SAMARCANDE – Russia’s Vladimir Putin and China’s Xi Jinping gathered with other Asian leaders in the ancient Silk Road city of Samarkand on Thursday for a summit touted as a challenge to Western global influence.
Putin and Xi were being joined by the leaders of India, Iran, Pakistan, Turkey and several other countries for the meeting of the Shanghai Cooperation Organisation (SCO) in the Uzbek city on Thursday and Friday.
The main summit day will be Friday, but a meeting of the Chinese and Russian leaders later Thursday is set to be closely watched, with talks about the conflict in Ukraine expected.
Earlier on Thursday, the two first held separate meetings with leaders of ex-Soviet Central Asian nations. Putin sat down with the presidents of Kyrgyzstan and Turkmenistan while Xi met Uzbek President Shavkat Mirziyoyev.
Putin then saw Iranian President Ebrahim Raisi, announcing that ties were “developing positively” between Moscow and Tehran, and giving his full backing to Iran’s application to become a member of the SCO.
Raisi told Putin that US-backed sanctions on both countries would only make their relationship “stronger”.
“The Americans think whichever country they impose sanctions on, it will be stopped, their perception is a wrong one,” Raisi said.
For Putin, the summit is a chance to show that Russia is not isolated internationally, at a time when Moscow’s forces are facing major battlefield setbacks in Ukraine.
Rare trip abroad for Xi
For Xi — on his first trip abroad since the early days of the coronavirus pandemic — it is an opportunity to shore up his credentials as a global statesman ahead of a pivotal congress of the ruling Communist Party in October.
The summit is also a chance for both leaders to thumb their noses at the West, especially the United States, which has led the charge in imposing sanctions on Russia over Ukraine and angered Beijing with recent shows of support for Taiwan.
Entry to Samarkand, a city of grand tiled mosques that was one of the hubs of Silk Road trade routes between China and Europe, has been restricted for days, with its airport shut to commercial flights.
Security was tight across the city, with a huge police presence on the streets and armoured vehicles parked downtown.
Residents told AFP of their joy at hosting the meeting, pointing to Samarkand’s long history as an international crossroads.
“We are proud that so many leaders of various countries are gathering in our city. Samarkand from ancient times was a legendary city,” said 26-year-old Shakhboz Kombarov.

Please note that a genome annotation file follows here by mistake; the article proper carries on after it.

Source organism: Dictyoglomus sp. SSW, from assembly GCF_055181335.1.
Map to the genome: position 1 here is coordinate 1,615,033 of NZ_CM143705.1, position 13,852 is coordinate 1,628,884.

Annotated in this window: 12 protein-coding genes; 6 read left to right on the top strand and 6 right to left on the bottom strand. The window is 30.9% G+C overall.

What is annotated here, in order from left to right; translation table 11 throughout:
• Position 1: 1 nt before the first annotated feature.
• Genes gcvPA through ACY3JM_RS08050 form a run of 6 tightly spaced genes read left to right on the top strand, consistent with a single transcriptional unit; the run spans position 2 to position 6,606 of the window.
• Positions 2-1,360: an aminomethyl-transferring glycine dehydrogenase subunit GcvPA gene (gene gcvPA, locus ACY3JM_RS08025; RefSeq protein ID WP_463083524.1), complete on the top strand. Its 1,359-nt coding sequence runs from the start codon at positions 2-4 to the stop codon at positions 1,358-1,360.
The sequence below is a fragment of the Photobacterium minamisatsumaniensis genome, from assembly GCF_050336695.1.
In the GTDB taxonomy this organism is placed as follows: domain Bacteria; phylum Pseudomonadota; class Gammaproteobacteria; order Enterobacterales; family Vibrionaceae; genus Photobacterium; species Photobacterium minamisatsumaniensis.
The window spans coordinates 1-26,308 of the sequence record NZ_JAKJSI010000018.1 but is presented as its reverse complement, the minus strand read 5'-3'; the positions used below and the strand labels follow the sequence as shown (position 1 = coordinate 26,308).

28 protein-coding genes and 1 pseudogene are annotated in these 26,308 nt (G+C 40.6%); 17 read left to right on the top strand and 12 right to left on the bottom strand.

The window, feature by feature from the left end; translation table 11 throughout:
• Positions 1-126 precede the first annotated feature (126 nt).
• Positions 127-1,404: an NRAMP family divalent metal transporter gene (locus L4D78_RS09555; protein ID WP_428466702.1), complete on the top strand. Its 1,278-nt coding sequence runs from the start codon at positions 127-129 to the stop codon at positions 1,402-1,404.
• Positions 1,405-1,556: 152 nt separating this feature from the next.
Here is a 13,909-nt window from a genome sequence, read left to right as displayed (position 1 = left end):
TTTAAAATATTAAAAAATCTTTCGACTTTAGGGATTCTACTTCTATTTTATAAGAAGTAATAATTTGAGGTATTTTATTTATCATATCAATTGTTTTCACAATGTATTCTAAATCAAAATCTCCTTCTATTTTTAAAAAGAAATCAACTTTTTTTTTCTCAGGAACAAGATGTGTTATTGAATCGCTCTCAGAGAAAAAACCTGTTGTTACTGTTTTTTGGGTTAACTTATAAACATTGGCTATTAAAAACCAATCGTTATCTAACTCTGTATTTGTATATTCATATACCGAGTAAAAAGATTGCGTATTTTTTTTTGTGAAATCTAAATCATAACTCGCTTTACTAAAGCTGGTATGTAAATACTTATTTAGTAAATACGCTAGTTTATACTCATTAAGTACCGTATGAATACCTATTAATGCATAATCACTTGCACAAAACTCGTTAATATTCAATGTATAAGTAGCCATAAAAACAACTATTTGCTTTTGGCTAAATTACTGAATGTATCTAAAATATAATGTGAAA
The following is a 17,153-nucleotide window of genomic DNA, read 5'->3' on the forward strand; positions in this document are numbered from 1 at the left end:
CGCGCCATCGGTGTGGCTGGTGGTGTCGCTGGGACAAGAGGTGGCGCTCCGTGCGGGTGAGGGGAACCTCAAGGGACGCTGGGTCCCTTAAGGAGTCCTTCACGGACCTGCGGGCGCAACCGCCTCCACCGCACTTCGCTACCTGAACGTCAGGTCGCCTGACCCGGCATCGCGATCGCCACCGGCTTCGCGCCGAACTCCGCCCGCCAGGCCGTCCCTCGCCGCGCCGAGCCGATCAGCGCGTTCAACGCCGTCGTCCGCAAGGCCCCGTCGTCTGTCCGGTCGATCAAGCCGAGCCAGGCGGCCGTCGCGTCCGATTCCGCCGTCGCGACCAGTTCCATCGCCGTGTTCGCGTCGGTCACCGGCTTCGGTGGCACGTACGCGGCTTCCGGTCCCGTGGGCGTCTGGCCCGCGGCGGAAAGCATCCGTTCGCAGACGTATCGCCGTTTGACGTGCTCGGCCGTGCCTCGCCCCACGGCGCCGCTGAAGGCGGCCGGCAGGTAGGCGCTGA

The SCO — made up of China, India, Pakistan, Russia and the ex-Soviet Central Asian nations of Kazakhstan, Kyrgyzstan, Tajikistan and Uzbekistan — was set up in 2001 as a political, economic and security organisation to rival Western institutions.
Much of the focus, however, will be on bilateral talks.
Besides Xi, Putin was also set Thursday to meet Pakistani Prime Minister Shehbaz Sharif, then on Friday to hold talks with Indian premier Narendra Modi and Turkish leader Recep Tayyip Erdogan.
It was not clear who else Xi might meet, although talks with Modi would be their first since 2019. China-India relations turned frosty over deadly fighting in 2020 on their disputed Himalayan border.
Formerly Cold War allies with a tempestuous relationship, China and Russia have drawn closer in recent years as part of what they call a “no-limits” relationship acting as a counterweight to the global dominance of the United States.
Xi and Putin last met in Beijing in early February for the Winter Olympic Games, days before Putin launched the military offensive in Ukraine.
Beijing has not explicitly endorsed Moscow’s military action but has steadily built economic and strategic ties with Russia during the nearly seven-month conflict. Xi has assured China’s support of Russian “sovereignty and security”.
Russia has in turn backed China over Taiwan, calling US House Speaker Nancy Pelosi’s visit to the island this summer a “clear provocation”.
The two countries have also stepped up military cooperation in recent years, with China sending hundreds of troops to take part in military exercises last month in Russia’s Far East.
The defence ministry in Moscow said Thursday that Russian and Chinese warships were on a joint patrol in the Pacific and planning a live-fire artillery exercise at sea. –AFP